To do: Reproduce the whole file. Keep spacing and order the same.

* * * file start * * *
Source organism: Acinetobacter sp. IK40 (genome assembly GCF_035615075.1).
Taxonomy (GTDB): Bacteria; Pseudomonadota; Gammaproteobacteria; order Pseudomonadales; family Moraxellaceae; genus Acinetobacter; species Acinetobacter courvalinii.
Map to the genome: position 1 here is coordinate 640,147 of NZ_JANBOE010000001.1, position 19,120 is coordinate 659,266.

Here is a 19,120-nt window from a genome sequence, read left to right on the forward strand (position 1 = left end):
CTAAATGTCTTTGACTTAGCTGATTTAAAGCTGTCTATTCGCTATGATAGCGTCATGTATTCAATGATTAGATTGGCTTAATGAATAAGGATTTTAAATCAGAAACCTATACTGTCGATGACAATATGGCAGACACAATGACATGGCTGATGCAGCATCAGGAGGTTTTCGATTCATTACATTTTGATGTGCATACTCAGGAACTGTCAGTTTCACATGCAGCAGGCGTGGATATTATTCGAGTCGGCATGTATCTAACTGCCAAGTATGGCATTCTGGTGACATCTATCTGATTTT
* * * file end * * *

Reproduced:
Source organism: Acinetobacter sp. IK40 (genome assembly GCF_035615075.1).
Taxonomy (GTDB): Bacteria; Pseudomonadota; Gammaproteobacteria; order Pseudomonadales; family Moraxellaceae; genus Acinetobacter; species Acinetobacter courvalinii.
Map to the genome: position 1 here is coordinate 640,147 of NZ_JANBOE010000001.1, position 19,120 is coordinate 659,266.

Here is a 19,120-nt window from a genome sequence, read left to right on the forward strand (position 1 = left end):
CTAAATGTCTTTGACTTAGCTGATTTAAAGCTGTCTATTCGCTATGATAGCGTCATGTATTCAATGATTAGATTGGCTTAATGAATAAGGATTTTAAATCAGAAACCTATACTGTCGATGACAATATGGCAGACACAATGACATGGCTGATGCAGCATCAGGAGGTTTTCGATTCATTACATTTTGATGTGCATACTCAGGAACTGTCAGTTTCACATGCAGCAGGCGTGGATATTATTCGAGTCGGCATGTATCTAACTGCCAAGTATGGCATTCTGGTGACATCTATCTGATTTT